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Improving disease prediction in diverse populations

DNA sequencer output closeup of screen
"Output from a DNA Sequencer" / National Genome Research Institute

The University of Washington Genetics Analysis Center (GAC), based in the Department of Biostatistics in the School of Public Health, will be the Coordinating Center for the National Institutes of Health (NIH)’s new Polygenic Risk Score Diversity Consortium called PRIMED.  The aim of the consortium is to develop methods that improve how polygenic risk scores (PRS) are used to predict disease risk across diverse ancestry populations — including racial and ethnic minorities and other global populations that have not historically been well-represented in genetic research. NIH will fund consortium work through grants totaling $38 million over five years.

PRS estimate a person’s risk for specific diseases or conditions based on how similar or different their genome is to the genomes of people with those diseases. Clinicians have recently started to use PRS — in combination with lifestyle and environmental factors — to tailor and manage their patients’ care.

While PRS have been developed for many conditions, such as coronary heart disease and diabetes, they have been generated using genetic data from overwhelmingly European ancestry populations and often work poorly in others.

“One of our biggest concerns is that data used to calculate polygenic risk scores do not include sufficient numbers of individuals from diverse populations, falling short of effectively predicting disease risk in non-European populations,” said Teri Manolio, M.D., Ph.D., director of the Division of Genomic Medicine at National Human Genome Research Institute (NHGRI). “This is an area where the consortium’s work will be critical.”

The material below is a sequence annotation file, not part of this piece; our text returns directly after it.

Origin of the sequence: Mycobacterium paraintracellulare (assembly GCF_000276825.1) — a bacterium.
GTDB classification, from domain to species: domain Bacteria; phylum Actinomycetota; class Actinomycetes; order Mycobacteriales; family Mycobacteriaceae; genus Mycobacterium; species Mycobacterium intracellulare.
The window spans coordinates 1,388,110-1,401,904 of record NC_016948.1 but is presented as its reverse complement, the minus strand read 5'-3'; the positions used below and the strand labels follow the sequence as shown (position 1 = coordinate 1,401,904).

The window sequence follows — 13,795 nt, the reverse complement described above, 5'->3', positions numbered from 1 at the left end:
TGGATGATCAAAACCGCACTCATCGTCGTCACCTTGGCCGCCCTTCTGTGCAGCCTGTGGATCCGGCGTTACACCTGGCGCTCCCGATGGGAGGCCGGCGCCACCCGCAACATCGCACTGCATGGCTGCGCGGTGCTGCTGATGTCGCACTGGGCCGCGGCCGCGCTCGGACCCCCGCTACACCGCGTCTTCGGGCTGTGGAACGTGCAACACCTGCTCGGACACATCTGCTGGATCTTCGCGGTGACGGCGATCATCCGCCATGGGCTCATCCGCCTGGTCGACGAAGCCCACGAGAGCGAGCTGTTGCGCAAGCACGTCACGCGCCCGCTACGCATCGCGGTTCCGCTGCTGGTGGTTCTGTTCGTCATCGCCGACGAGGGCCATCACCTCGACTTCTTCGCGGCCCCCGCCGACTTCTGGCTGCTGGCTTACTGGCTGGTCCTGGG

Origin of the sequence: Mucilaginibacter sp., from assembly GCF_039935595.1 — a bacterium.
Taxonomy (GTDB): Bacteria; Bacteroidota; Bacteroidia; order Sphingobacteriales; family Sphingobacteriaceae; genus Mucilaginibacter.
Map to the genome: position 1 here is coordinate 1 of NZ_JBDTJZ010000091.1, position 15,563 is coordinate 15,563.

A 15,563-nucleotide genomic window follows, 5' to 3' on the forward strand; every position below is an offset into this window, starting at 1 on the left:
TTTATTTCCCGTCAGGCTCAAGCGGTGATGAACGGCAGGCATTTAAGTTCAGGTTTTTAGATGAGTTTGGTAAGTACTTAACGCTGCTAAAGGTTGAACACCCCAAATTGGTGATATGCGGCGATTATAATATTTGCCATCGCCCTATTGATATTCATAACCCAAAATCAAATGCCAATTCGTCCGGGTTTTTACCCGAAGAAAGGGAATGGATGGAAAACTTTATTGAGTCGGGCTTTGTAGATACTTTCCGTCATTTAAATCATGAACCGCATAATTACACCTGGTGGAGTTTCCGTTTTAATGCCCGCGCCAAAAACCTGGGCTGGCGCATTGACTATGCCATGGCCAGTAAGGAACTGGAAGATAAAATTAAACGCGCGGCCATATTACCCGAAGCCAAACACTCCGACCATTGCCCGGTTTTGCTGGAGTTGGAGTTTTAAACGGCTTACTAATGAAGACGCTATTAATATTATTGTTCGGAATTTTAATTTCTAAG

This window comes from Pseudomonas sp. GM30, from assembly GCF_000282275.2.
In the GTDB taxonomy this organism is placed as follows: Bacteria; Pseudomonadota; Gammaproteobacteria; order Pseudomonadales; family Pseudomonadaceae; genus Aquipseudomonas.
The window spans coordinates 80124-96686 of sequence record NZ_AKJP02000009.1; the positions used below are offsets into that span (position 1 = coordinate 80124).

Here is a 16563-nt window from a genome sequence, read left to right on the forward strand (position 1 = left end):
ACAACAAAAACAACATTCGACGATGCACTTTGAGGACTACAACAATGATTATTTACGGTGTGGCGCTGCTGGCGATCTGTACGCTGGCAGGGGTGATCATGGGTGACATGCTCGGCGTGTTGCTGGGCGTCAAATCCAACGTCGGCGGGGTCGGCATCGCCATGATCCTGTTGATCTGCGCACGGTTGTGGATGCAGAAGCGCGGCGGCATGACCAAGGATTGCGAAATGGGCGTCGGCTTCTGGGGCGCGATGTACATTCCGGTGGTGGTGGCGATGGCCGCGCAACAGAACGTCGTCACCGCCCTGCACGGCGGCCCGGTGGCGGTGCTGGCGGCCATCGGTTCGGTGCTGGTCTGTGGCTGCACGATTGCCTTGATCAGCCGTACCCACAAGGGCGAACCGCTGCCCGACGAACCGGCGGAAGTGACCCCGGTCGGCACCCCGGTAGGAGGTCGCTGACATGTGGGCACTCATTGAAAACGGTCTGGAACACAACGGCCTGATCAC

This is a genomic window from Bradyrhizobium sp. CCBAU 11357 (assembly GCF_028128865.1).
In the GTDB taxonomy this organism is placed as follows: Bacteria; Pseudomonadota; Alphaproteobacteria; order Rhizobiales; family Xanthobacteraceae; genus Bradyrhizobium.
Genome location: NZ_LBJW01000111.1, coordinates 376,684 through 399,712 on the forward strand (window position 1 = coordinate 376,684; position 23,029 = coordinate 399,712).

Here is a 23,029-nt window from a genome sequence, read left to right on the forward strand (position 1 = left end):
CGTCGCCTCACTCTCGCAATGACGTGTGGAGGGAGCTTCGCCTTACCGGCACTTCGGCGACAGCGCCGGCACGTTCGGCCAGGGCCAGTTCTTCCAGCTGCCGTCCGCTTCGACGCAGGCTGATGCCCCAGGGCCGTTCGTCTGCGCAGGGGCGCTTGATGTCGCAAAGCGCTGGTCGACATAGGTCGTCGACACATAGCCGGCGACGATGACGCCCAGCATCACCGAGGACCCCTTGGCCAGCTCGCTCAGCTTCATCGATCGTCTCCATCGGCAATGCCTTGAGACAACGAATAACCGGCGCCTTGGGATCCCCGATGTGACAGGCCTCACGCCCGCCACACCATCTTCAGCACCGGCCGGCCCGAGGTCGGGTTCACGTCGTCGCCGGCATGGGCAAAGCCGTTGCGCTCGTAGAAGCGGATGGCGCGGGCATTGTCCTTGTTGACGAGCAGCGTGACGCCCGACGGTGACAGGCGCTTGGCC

The consortium will pool genomic and clinical information from new and existing datasets to develop and evaluate PRS for specific diseases, with an emphasis on improving prediction in people from non-European populations and establishing analytic best practices.

With 14 years of experience as a coordinating center for several large-scale genomics research projects, the GAC is a natural fit to lead both the scientific and administrative aspects of the Consortium. Its staff and faculty include experts in biostatistics, statistical genetics, software and pipeline development, data management, science communication, and bioethics. Coordinating center work will be led by Ken Rice, professor of biostatistics and a member of GAC.

“For the Polygenic Risk Score Diversity Consortium, we are in many ways extending the GAC’s past work in Genome-Wide Association Studies (GWAS), specifically in data cleaning, harmonization, and running analyses,” said Sarah Nelson, a GAC research scientist who is one of the project managers for the coordinating center.

“GWAS are used to identify the genetic variants related to a particular disease, and PRS use those GWAS statistics from hundreds or thousands of genetic variants to help predict a person’s risk for having that disease,” said Matthew Conomos, a GAC research scientist who will be leading analysis and methods development at the coordinating center. “The analysis approaches for PRS development in diverse populations are a natural extension of our prior work in GWAS of these groups.”

In this work GAC will expand its commitment to extending genetic research beyond primarily European ancestry populations.

“Previously we were the Genetic Analysis Center for the NHLBI Hispanic Community Health Study/Study of Latinos (HCHS/SOL) and since 2014 have served as the Data Coordinating Center for the NHLBI Trans-Omics for Precision Medicine (TOPMed) program, which comprises 60% non-European ancestry participants. A new and exciting direction for us is to have funding specifically for examining Ethical, Social, and Legal Implications (ELSI) of PRS in diverse populations, in collaboration with other consortium study sites. This important aspect of the new project will avoid exacerbating current health and healthcare inequities,” said Nelson.

First steps for the GAC include meeting with consortium members to learn about the data they will bring to the project as well as their analytic, clinical, and other scientific expertise. Practical steps include setting up channels of communication, modes of collaboration, and orienting GAC researchers and the other consortium investigators to NHGRI’s new cloud platform for data sharing and analysis, the AnVIL (Analysis, Visualization, and Informatics Lab-space).

- Deb Nelson, UW Biostatistics Communications